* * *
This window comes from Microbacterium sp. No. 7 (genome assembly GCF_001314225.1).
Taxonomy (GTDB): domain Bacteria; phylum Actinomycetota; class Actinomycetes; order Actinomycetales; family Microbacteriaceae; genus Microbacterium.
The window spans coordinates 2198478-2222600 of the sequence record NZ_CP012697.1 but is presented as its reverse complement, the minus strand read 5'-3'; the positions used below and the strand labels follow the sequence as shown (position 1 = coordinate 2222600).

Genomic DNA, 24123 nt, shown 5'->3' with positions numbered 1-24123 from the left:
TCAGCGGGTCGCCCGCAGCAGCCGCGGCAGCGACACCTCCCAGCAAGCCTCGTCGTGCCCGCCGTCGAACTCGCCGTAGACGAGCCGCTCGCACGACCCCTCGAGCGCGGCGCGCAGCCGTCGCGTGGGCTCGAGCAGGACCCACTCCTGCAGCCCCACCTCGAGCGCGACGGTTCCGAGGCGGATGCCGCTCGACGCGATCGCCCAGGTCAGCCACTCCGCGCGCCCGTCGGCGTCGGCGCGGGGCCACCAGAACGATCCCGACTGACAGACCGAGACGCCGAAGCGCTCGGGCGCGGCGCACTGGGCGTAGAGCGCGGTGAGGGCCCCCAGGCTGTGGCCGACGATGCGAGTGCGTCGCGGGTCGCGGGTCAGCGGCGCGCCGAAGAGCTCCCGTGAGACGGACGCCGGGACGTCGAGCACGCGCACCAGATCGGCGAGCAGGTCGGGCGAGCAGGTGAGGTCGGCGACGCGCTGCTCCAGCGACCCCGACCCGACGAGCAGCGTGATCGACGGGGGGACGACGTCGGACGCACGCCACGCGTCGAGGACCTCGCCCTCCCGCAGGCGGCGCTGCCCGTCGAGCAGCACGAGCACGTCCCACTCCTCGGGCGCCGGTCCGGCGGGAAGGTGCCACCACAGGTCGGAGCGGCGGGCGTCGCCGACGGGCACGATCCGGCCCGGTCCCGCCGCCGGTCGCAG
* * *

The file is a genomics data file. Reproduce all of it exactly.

This window comes from Microbacterium sp. No. 7 (genome assembly GCF_001314225.1).
Taxonomy (GTDB): domain Bacteria; phylum Actinomycetota; class Actinomycetes; order Actinomycetales; family Microbacteriaceae; genus Microbacterium.
The window spans coordinates 2198478-2222600 of the sequence record NZ_CP012697.1 but is presented as its reverse complement, the minus strand read 5'-3'; the positions used below and the strand labels follow the sequence as shown (position 1 = coordinate 2222600).

Genomic DNA, 24123 nt, shown 5'->3' with positions numbered 1-24123 from the left:
TCAGCGGGTCGCCCGCAGCAGCCGCGGCAGCGACACCTCCCAGCAAGCCTCGTCGTGCCCGCCGTCGAACTCGCCGTAGACGAGCCGCTCGCACGACCCCTCGAGCGCGGCGCGCAGCCGTCGCGTGGGCTCGAGCAGGACCCACTCCTGCAGCCCCACCTCGAGCGCGACGGTTCCGAGGCGGATGCCGCTCGACGCGATCGCCCAGGTCAGCCACTCCGCGCGCCCGTCGGCGTCGGCGCGGGGCCACCAGAACGATCCCGACTGACAGACCGAGACGCCGAAGCGCTCGGGCGCGGCGCACTGGGCGTAGAGCGCGGTGAGGGCCCCCAGGCTGTGGCCGACGATGCGAGTGCGTCGCGGGTCGCGGGTCAGCGGCGCGCCGAAGAGCTCCCGTGAGACGGACGCCGGGACGTCGAGCACGCGCACCAGATCGGCGAGCAGGTCGGGCGAGCAGGTGAGGTCGGCGACGCGCTGCTCCAGCGACCCCGACCCGACGAGCAGCGTGATCGACGGGGGGACGACGTCGGACGCACGCCACGCGTCGAGGACCTCGCCCTCCCGCAGGCGGCGCTGCCCGTCGAGCAGCACGAGCACGTCCCACTCCTCGGGCGCCGGTCCGGCGGGAAGGTGCCACCACAGGTCGGAGCGGCGGGCGTCGCCGACGGGCACGATCCGGCCCGGTCCCGCCGCCGGTCGCAG